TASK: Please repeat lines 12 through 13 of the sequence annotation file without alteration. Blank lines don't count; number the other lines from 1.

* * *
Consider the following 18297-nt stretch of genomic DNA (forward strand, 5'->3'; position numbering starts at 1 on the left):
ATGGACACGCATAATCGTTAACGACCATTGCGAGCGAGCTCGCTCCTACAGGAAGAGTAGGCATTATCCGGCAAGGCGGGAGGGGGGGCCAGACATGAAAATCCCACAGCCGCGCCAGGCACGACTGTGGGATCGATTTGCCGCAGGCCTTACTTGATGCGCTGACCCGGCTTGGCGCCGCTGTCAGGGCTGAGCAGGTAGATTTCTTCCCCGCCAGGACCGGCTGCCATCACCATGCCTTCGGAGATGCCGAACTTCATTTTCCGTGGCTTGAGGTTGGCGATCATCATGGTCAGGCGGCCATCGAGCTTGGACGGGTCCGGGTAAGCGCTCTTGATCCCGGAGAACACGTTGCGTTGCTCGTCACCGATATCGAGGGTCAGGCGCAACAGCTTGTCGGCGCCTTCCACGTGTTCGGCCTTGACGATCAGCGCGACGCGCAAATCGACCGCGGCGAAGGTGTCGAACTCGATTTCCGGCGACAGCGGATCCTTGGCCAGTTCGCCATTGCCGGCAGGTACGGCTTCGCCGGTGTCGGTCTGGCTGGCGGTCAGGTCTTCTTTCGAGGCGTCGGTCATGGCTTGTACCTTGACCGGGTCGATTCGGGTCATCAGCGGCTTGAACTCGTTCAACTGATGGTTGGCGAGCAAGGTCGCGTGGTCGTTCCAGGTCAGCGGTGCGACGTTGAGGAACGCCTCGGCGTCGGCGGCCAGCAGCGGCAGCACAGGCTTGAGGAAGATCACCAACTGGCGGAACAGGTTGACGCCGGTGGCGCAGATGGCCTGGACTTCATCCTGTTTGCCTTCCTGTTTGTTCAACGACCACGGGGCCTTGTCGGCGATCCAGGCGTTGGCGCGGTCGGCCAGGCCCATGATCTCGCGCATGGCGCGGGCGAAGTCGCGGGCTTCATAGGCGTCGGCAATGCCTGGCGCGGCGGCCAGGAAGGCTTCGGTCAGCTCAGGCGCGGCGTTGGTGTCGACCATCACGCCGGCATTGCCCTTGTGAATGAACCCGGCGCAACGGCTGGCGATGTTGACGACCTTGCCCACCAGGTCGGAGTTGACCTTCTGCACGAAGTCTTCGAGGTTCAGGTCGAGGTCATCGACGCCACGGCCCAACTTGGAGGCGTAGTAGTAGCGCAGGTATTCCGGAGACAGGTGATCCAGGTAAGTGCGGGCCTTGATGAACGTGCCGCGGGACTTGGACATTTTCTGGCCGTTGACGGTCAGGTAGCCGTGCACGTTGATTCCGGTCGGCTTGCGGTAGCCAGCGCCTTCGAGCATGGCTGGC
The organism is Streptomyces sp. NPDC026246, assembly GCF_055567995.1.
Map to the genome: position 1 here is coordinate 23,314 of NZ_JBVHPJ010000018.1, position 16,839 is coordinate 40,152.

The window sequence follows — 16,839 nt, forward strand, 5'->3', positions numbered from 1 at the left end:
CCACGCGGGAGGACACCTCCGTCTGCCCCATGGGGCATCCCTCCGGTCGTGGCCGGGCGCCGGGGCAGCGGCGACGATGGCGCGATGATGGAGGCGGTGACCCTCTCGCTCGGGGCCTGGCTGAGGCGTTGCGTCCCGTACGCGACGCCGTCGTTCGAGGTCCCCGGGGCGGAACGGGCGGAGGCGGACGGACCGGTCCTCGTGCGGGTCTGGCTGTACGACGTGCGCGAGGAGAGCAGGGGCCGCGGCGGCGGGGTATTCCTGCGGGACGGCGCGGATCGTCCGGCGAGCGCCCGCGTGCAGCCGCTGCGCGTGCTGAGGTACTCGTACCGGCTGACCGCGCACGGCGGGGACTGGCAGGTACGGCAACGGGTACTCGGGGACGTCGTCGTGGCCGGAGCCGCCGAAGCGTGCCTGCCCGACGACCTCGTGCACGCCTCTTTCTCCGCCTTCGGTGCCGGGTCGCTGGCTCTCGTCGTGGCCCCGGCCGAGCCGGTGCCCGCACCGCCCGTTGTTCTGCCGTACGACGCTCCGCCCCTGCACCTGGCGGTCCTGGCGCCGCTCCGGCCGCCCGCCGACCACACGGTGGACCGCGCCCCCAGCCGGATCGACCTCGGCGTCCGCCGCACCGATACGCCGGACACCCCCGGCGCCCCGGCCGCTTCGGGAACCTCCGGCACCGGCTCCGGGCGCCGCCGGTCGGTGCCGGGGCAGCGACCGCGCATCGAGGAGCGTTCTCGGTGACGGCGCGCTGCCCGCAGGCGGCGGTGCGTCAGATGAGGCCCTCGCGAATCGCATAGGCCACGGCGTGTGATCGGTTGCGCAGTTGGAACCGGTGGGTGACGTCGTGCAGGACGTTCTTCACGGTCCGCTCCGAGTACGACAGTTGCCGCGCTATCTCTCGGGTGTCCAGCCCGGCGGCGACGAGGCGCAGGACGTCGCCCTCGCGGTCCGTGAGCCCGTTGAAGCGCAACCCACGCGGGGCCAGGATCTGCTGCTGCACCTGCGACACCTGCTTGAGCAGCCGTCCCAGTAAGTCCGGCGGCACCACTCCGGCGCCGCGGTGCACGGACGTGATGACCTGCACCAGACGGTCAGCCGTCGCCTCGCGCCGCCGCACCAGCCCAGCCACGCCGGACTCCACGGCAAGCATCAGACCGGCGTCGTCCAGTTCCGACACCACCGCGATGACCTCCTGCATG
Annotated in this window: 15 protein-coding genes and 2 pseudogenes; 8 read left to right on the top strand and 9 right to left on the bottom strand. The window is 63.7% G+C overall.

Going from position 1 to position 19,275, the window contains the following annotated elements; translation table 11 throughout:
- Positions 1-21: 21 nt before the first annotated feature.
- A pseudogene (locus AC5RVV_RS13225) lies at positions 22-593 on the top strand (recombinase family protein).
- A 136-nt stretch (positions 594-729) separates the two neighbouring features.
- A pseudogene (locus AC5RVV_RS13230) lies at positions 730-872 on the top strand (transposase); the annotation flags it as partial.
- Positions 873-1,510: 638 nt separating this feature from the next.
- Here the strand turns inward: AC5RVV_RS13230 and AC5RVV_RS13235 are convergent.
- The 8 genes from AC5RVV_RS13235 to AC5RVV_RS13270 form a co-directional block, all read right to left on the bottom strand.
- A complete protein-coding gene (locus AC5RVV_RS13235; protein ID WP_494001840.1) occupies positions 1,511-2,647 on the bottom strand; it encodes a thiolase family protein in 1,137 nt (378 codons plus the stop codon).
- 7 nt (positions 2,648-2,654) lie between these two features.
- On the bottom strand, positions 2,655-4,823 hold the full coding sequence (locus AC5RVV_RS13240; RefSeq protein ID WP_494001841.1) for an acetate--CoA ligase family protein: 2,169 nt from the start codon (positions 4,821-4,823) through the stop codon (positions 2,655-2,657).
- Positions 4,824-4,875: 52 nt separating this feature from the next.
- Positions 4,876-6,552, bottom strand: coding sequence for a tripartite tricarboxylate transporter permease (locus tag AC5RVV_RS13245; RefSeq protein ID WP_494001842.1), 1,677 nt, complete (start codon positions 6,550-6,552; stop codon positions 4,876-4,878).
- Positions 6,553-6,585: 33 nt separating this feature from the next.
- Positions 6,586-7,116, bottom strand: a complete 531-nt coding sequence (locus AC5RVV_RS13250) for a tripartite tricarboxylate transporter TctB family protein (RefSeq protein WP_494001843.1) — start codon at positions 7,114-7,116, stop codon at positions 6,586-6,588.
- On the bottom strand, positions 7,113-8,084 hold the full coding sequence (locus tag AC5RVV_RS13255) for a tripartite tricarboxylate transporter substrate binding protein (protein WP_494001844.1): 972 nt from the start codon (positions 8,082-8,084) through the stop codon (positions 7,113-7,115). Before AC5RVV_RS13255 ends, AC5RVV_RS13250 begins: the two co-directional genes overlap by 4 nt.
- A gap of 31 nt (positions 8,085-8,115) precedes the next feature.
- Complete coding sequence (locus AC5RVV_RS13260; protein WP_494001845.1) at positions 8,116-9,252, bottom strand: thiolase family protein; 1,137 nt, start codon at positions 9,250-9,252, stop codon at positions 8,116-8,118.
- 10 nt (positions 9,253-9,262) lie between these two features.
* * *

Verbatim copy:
- A pseudogene (locus AC5RVV_RS13230) lies at positions 730-872 on the top strand (transposase); the annotation flags it as partial.
- Positions 873-1,510: 638 nt separating this feature from the next.